Your question is based on the assumption that there was anything wrong with using upgraden as a German verb. I disagree with that. It follows a very common pattern of using foreign-language verbs in German: use the foreign stem, add a German verb ending and apply a German conjugation pattern. Amongst tons of other examples compare for instance
- probieren (from Latin probare)
- promenieren (from French (se) promener)
While verbs from romanic languages often get the suffix -ieren to replace the romanic suffix, verbs loaned from English are regularly used with the -en suffix. Compare for instance
- skypen (from the brand name of the voice-over-ip-service Skype) as in Wann können wir mal wieder skypen?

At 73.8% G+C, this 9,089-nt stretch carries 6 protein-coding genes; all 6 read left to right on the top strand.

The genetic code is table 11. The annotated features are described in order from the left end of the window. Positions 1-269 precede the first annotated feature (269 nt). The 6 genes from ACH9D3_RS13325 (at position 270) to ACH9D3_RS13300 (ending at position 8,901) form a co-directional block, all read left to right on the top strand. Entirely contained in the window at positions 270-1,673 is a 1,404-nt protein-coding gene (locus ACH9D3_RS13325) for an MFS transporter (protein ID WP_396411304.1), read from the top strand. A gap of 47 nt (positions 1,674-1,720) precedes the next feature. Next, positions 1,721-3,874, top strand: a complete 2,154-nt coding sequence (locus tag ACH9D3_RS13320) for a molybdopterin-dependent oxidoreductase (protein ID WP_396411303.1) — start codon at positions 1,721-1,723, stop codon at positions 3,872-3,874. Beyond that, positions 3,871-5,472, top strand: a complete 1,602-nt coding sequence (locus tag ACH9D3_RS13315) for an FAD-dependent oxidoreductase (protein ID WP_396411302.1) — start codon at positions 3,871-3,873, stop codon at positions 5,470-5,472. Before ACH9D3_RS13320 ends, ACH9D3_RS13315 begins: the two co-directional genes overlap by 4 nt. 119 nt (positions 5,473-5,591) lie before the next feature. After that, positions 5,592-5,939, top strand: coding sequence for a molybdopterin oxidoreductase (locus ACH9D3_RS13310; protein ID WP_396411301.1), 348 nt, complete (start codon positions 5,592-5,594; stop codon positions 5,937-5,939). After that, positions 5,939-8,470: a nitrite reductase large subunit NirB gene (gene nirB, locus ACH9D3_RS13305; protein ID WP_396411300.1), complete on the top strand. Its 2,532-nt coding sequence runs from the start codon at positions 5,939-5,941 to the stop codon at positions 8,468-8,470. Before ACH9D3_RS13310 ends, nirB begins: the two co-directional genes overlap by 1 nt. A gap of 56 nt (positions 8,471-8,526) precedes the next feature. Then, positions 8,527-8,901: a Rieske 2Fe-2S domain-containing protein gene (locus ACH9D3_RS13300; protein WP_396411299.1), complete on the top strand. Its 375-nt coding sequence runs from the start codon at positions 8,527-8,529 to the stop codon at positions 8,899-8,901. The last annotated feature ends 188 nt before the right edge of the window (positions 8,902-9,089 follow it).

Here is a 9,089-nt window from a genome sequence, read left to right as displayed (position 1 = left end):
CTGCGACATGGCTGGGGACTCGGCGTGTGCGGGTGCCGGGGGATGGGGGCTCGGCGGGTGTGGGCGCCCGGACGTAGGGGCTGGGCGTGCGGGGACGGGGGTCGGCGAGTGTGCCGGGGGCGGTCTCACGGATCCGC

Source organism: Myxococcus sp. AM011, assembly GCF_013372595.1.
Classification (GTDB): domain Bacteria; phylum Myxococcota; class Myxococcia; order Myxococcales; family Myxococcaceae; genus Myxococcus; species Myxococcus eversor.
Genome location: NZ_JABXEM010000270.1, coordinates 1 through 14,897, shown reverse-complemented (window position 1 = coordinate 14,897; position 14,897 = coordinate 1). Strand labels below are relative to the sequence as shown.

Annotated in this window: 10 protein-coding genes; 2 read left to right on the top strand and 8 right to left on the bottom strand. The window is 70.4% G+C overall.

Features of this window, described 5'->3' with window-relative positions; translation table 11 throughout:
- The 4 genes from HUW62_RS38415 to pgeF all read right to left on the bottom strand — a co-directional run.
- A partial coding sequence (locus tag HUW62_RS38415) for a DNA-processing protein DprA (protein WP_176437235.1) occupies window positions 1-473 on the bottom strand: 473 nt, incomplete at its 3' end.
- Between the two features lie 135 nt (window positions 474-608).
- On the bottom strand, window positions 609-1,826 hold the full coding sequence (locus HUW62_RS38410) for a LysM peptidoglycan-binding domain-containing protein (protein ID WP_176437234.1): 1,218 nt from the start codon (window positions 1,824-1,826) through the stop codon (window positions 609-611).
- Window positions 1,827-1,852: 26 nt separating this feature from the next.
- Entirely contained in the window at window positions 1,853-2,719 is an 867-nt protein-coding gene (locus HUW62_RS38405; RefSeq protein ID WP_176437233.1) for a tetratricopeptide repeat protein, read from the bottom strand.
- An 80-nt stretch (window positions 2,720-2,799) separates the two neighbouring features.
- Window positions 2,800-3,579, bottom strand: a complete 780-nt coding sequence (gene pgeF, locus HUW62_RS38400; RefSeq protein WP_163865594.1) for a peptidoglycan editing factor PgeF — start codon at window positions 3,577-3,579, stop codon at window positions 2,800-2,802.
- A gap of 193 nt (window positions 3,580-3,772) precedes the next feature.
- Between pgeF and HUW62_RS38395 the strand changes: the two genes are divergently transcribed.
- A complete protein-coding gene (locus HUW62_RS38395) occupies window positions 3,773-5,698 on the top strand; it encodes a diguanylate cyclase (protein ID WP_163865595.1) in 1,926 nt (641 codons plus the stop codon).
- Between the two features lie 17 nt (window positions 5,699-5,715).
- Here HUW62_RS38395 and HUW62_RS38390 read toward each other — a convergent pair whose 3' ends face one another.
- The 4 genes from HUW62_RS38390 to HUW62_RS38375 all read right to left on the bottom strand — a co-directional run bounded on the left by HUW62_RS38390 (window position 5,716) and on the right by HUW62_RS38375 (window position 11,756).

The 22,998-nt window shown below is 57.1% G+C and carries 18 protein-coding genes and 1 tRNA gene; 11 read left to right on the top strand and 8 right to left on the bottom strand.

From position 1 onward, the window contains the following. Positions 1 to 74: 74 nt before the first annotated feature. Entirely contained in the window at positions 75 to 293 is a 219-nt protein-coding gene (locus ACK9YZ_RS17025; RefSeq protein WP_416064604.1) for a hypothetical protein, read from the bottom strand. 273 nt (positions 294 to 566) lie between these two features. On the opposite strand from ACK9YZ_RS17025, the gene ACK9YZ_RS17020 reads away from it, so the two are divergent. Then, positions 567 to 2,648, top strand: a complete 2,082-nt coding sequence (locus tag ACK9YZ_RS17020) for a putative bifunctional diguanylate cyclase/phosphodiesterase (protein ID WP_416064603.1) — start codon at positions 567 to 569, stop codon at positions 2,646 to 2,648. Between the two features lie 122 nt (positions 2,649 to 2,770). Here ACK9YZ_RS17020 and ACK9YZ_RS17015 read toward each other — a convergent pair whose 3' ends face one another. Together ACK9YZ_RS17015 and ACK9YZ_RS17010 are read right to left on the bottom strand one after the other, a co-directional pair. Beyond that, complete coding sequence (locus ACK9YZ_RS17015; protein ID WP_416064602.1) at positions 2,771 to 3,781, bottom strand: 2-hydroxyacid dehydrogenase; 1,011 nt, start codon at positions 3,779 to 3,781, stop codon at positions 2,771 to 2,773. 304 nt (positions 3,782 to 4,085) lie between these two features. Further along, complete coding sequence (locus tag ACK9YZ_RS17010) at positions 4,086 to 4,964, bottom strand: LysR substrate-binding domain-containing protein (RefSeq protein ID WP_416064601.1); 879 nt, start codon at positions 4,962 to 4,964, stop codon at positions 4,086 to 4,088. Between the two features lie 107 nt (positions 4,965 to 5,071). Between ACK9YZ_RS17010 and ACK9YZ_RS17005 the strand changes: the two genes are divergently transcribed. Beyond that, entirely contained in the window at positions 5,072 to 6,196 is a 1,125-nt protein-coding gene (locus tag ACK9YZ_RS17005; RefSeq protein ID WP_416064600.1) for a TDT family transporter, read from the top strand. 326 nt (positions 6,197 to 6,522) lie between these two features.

- framen (from English to frame) as in Es gefällt mir gar nicht, wie Sie diesen Text framen.
- downloaden (from English to download) as in Ich habe mir das Programm downgeloadet
- grinden (from English to grind) as in Grinden ist ein Fachausdruck aus der Skateboard-Szene.
- adden (from English to add) as in Ich habe dich als Freund auf Facebook geaddet.
- liken (from English _to like) as in Schon 100 Leute haben mein neues Profilbild geliket!
So, I would say the perfect way to express this sentence is indeed
Wenn der Kunde auf 7.2 upgradet, braucht er eine neue Lizenz.
Most of the verbs which have been proposed such as hochgehen, aktualisieren, aufrüsten are not common and sound more strange than upgraden. Also the attempts to replace the verb upgraden by the noun Upgrade and some semantically weak German verb like durchführen are not common and sound rather bureaucratic.